New methods needed to boost success of Classical Biological Control to fight insect pests

The success of Classical Biological Control in the Western Paleartic ecozone is rarely dependent on the released biological control agent, but more often on other factors, such as the target pest, its host plant, or the circumstances of the releases

A CABI-led study has revealed that the success of Classical Biological Control (CBC) in Europe, North Africa and the Middle East is only rarely dependent on the released biological control agent, but more often on other factors, such as the target pest, its host plant, or the circumstances of the releases.

The research – published in the journal NeoBiota – suggests that the overall success of biological control introductions of insect predators and parasitoids against herbivorous insects in the Western Paleartic ecozone is comparable to the success of CBC worldwide. However, over 100 years of CBC in this region, has resulted in no overall rise in success in the fight against insect pests – including those of crops such as citrus, olive, potato, mulberry and various other fruits.

An illustration of a case of biological control of the Comstock mealybug Pseudococcus comstocki with the parasitoid wasp Allotropa burrelli. Image by Lukas Seehausen

Lead author Dr Lukas Seehausen, together with colleagues from CABI Switzerland, the University of Lisbon and the University of Bordeaux, argue that a focus on life-history traits of the biological control agent to increase the chances of successful CBC is not fully justified and should be complemented with the consideration of traits regarding the pest and its host plant, as well as other aspects of CBC, such as climate and management – including ways in which CBC agents are released.

For example, if a CBC agent is released repeatedly against the same pest in different years and countries, the chances of successful establishment and control of the target increase. This is an indication for the importance of release strategies for the success of CBC programmes.

Dr Seehausen said, “What makes our study different from others is that we studied factors that may impact the outcome of CBC not independently of each other but using a holistic analysis, which reveals their relative importance within the complexity of CBC programmes.

“The results from this study should be understood as a first step to give the incentive for a holistic, rather than an independent consideration of factors affecting the success of CBC.”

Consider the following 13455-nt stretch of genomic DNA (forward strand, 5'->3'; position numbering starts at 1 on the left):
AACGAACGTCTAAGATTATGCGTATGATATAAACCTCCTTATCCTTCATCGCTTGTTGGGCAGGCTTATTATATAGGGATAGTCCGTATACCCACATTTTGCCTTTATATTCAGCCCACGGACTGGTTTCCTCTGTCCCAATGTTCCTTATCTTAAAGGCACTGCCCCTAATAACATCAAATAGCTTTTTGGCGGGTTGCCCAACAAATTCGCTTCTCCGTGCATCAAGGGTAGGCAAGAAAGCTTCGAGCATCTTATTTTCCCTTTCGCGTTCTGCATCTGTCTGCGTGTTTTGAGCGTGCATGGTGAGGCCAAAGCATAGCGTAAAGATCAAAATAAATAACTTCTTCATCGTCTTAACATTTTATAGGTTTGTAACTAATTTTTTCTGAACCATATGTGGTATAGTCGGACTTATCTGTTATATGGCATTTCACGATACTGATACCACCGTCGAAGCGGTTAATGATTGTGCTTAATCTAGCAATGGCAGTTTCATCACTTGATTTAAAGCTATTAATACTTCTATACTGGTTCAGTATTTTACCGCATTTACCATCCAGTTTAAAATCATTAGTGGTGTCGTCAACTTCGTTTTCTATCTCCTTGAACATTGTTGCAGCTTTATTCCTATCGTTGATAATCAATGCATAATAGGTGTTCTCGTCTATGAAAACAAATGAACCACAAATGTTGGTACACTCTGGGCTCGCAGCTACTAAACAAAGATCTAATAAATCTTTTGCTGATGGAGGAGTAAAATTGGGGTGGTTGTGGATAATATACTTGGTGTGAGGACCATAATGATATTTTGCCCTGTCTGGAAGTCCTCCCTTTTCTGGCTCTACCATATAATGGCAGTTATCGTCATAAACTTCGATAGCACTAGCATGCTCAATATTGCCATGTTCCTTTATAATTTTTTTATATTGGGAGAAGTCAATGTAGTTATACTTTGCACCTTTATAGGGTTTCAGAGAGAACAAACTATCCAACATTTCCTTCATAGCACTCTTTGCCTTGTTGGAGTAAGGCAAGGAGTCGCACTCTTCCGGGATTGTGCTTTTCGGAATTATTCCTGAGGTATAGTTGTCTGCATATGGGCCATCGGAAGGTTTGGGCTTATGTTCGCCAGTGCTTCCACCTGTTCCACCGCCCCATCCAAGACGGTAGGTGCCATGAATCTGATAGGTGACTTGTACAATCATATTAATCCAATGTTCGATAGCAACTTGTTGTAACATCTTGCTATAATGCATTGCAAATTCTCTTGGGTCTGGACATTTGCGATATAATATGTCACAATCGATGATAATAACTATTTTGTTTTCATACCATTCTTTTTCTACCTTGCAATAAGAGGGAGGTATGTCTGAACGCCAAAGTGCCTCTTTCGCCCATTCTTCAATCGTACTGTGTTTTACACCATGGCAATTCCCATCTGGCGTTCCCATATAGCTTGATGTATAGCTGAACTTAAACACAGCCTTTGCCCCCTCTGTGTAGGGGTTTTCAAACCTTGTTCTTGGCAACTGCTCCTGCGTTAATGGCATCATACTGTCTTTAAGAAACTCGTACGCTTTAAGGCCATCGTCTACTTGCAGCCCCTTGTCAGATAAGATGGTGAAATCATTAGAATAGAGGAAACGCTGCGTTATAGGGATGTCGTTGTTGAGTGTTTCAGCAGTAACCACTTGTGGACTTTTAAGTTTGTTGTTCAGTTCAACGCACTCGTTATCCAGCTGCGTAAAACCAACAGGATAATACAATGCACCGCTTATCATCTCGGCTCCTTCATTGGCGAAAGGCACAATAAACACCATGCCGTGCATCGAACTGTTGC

By filtering data from the BIOCAT catalogue, the scientists found that 780 introductions of insects for biological control were undertaken in the Greater Western Palearctic ecozone between 1890 and 2010. This constituted 416 agent-target combinations.

The results showed that eight countries were responsible for more than two thirds (70.5%) of all introductions: Israel (16.3%), Italy (14.0%), Former USSR (10.1%), France (7.3%), Greece (7.1%), Spain (6.0%), Egypt (5.3%), and Cyprus (4.4%). Within these countries, the percentage of complete target control was very variable.

Overall, the study showed that while the success of agent establishment was 32%, the successful impact of single agents on their target was 18% and the success of complete control was 11%.

However, the success rates of agent establishment and target control were higher in CBC projects targeting pests of woody plants than pests of other types of plants.

A reason for this, the scientists say, might be that being perennial, trees provide a more stable and predictable environment when compared to herbaceous plants such as annual plants or crops.

In carrying out the research, Dr Seehausen and the team added 15 new explanatory variables including consideration of the biological control agent feeding strategy, host range and life-stage killed by the biological control agent.

Dr Seehausen explains, “We found that only a few CBC agent-related factors significantly influenced the success of CBC – suggesting that the reoccurring focus on agent-related traits is not justified.

“Our attention should be redirected to include lower trophic levels and other aspects of CBC – such as abiotic factors including climate and management.”

The scientists conclude by stressing that analysis of the entire BIOCAT catalogue, or an updated version including more factors, should lead to further insights and help to develop decision support tools to increase the success of CBC at all levels.

Original source:

Seehausen ML, Afonso C, Jactel H, Kenis M (2021) Classical biological control against insect pests in Europe, North Africa, and the Middle East: What influences its success? NeoBiota 65: 169-191. https://doi.org/10.3897/neobiota.65.66276

Recruiting participants to the first European Red list of insect taxonomists